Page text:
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Lions Roar : May 2012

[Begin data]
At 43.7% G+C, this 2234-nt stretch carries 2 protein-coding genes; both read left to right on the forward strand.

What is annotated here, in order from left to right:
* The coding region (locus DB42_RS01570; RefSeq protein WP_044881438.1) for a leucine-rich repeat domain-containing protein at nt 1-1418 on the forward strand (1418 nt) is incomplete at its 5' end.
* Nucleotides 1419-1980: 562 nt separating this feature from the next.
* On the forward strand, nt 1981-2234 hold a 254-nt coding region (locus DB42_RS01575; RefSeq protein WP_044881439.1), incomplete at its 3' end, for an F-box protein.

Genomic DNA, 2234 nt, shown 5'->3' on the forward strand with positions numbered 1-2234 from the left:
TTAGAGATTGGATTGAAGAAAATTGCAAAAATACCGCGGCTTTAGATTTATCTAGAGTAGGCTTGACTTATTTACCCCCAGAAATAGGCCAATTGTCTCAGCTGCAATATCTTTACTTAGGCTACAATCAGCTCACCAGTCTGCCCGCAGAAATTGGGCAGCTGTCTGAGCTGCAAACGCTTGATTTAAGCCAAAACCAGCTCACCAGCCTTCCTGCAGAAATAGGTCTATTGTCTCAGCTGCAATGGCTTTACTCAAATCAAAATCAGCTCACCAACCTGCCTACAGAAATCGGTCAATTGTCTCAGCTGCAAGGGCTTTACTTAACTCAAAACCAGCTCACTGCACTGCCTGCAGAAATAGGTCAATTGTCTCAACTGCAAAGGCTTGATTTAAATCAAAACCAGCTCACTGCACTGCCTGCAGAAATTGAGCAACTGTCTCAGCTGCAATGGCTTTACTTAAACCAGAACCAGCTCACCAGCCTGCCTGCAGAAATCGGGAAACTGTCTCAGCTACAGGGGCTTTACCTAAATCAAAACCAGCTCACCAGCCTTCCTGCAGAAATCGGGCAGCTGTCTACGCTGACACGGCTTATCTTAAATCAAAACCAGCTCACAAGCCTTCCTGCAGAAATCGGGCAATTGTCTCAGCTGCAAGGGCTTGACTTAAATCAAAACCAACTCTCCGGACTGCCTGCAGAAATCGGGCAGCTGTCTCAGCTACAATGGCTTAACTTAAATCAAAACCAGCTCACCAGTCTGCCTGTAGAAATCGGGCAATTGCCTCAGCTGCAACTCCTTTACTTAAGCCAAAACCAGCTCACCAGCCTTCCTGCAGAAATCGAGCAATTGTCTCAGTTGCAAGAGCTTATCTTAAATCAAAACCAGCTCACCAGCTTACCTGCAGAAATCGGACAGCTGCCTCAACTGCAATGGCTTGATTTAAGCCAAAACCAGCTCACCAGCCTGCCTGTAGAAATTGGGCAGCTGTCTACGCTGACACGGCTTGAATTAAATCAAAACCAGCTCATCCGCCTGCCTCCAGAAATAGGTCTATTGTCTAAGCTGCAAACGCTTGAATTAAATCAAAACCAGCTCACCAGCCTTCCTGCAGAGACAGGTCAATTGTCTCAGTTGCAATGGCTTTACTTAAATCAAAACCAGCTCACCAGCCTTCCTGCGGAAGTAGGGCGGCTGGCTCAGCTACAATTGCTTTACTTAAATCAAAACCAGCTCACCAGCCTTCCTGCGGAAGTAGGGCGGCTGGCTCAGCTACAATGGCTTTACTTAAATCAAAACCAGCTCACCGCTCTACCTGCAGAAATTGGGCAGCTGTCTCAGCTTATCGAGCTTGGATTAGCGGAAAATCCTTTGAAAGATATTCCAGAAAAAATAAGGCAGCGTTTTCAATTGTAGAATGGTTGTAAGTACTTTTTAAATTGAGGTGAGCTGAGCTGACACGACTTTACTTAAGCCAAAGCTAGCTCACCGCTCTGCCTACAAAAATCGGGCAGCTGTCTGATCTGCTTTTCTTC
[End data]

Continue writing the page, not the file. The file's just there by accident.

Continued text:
SHAMBHALA SUN MAY 2012 69 WHEN WE ARE INFANTS, we need someone to babysit us—to change our diapers, to give us a bath, to tell us how to eat, to put us in pajamas. That’s the first reference point in our lives for a hierarchical relationship with another human being. This basic human experience of growing up is an analogy for the teacher– student principle on the Buddhist path. The development of the teacher–student relationship in the three yanas, or vehicles, of Buddhism is analogous to bringing up infants, relating with teenagers, and finally relating with grownups. The Teacher–Student Relationship Above: Trungpa Rinpoche pays respects to one of his principal teachers, the renowned Nyingma master Dilgo Khyentse Rinpoche. A yearlong series of teachings to commemorate the 25th anniversary of the death of Chögyam Trungpa Rinpoche, founder of the Shambhala Sun. PHOTOBYANDREAROTH.FROMTHECOLLECTIONOFTHESHAMBHALAARCHIVES.USEDBYPERMISSION. OCEAN OF DHARMA “The teacher is regarded as an elder, spiritual friend, or vajra master. He or she has ways and means to create situations in accordance with our own receptivity, our own particular style, in order to waken our native intelligence.”